- The Italian Grand Prix was won by Max Verstappen under the Safety Car
- Team principals were unhappy with it and the FIA called a meeting to discuss sporting standards
- The recent events at Monza have been compared to last year’s controversial Abu Dhabi race
Fédération Internationale de l’Automobile (FIA) president Mohammed Ben Sulayem has met with Formula 1 race officials and team managers in light of the events at the recently concluded Italian Grand Prix.
The summit meeting, which took place on September 12, focused on sporting standards, but it’s understood the controversial Safety Car end to the race at Monza was also high on the agenda.
On Sep 11, Max Verstappen won the Italian Grand Prix in an unusual finish to the race – behind the Safety Car. Many are not happy with how things turned out, including Red Bull’s team principal himself, Christian Horner, who said the Safety Car ending denied a grandstand finale between Verstappen and Charles Leclerc.
How did it Happen?
Verstappen, who was gunning for his fifth win in a row, was leading the race with Leclerc trailing behind him. With just six laps remaining, Daniel Ricciardo lost power and had to stop his McLaren in between the Lesmo corners. The Safety Car was then deployed to allow the marshals to clean the track but they were unable to do it in time for racing to continue. As a result, the race concluded under the Safety Car with the title going to Verstappen and Leclerc finishing as runner-up.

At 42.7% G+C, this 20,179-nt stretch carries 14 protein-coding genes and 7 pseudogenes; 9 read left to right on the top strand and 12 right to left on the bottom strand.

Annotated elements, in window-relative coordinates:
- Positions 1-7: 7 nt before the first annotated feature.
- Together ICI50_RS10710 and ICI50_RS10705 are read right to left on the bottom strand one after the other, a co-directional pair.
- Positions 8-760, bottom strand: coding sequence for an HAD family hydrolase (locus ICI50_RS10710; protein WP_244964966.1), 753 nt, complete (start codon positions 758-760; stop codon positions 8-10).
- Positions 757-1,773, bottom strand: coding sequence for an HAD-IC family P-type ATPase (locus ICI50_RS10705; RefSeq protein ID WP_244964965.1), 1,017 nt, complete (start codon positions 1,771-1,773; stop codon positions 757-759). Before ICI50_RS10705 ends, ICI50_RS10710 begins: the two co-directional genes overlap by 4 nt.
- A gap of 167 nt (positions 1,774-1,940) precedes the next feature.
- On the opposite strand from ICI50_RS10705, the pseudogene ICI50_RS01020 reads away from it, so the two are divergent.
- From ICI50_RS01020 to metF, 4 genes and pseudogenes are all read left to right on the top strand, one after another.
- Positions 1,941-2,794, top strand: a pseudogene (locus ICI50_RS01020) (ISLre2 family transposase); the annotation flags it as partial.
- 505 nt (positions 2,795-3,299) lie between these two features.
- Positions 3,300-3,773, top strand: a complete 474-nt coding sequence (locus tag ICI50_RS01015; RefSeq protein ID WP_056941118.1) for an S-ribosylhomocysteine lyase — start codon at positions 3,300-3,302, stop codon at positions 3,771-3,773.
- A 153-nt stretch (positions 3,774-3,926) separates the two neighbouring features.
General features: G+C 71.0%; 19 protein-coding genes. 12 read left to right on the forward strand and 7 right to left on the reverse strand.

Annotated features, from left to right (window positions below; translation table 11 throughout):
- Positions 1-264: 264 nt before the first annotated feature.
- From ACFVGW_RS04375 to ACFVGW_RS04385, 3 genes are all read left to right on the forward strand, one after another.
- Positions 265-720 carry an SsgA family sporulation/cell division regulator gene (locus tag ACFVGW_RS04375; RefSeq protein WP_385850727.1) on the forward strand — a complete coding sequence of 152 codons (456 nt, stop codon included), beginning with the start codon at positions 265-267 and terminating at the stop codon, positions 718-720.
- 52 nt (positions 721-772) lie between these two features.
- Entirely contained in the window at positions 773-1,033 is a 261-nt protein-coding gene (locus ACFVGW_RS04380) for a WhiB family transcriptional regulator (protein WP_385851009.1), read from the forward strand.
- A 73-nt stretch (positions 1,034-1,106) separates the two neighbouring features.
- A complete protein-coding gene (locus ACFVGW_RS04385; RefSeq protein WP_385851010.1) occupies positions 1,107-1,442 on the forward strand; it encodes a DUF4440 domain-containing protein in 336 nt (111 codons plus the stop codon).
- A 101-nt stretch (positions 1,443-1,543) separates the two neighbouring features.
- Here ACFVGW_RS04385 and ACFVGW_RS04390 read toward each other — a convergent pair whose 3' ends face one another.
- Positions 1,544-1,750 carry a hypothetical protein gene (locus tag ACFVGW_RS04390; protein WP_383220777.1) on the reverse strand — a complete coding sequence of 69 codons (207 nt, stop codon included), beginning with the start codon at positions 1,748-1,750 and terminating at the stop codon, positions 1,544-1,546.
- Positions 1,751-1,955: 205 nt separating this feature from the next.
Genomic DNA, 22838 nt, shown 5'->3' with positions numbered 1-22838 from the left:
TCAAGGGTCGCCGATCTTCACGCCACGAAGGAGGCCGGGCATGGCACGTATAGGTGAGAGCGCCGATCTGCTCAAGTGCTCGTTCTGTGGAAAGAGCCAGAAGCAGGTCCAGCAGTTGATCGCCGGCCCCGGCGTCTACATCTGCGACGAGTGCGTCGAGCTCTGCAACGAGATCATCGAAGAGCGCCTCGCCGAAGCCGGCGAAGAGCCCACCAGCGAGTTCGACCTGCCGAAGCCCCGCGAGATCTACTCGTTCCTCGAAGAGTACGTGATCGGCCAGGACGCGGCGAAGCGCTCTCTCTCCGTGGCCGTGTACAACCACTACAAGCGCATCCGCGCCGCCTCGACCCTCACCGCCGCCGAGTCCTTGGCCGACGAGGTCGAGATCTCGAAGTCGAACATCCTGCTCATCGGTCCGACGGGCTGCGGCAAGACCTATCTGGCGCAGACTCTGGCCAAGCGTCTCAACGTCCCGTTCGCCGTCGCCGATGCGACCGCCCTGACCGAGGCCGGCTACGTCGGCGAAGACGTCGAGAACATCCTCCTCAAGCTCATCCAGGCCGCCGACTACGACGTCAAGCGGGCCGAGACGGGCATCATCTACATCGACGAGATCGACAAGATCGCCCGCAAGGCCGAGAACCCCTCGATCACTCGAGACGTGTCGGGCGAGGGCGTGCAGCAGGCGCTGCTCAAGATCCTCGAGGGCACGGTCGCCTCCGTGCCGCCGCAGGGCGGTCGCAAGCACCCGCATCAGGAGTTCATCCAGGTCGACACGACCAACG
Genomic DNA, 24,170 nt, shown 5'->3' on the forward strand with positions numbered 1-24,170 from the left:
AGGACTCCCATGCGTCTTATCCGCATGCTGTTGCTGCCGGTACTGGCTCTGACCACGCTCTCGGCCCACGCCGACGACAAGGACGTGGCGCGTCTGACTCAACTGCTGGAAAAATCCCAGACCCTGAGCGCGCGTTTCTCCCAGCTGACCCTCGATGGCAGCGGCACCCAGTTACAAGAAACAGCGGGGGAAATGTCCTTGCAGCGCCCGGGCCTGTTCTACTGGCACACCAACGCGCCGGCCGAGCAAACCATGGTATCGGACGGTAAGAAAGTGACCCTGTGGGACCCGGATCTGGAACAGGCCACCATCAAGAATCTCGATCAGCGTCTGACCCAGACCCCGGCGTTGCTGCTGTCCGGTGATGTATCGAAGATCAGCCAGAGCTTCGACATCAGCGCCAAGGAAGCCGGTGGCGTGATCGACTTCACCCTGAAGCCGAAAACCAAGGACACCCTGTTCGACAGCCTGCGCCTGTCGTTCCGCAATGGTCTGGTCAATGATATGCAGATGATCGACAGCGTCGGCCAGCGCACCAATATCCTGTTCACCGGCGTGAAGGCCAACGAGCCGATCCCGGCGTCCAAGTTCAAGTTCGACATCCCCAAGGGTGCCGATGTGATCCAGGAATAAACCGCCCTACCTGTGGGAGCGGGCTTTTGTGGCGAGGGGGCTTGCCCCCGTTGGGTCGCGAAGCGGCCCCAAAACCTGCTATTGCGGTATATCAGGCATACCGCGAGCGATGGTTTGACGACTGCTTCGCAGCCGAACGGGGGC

The controversial ending sparked criticism from team managers who said the race should have been allowed to restart and finish under normal circumstances, but FIA was quick to defend its actions, saying the decision was made after the marshals did not manage to put Ricciardo’s car into neutral. The governing body also said it was in line with the procedures agreed with all competitors.
FIA Followed the Rules but Things Must be Improved
The events at Monza were reminiscent of last year’s Abu Dhabi Grand Prix where a late Safety Car allowed Verstappen to overtake Lewis Hamilton and win the crown, denying the latter what would have been his record eighth World Championship. During that time, FIA’s regulations were placed under the spotlight as Michael Masi, who was then the FIA race director, took a hit for improvising on the rules.
While Horner, Ferrari’s Mattia Binotto, and other team principals were disappointed with what unfolded at the Italian Grand Prix, Mercedes CEO Toto Wolff said the FIA had followed its own rules this time around, unlike last year, referring to the controversial Abu Dhabi race.
However, Wolff also agreed that there are still areas for improvement and that everyone must work together for the betterment of the sport.
Formula 1 heads to Singapore next on October 2, checkout the latest betting odds, will Verstappen be crowned after the race?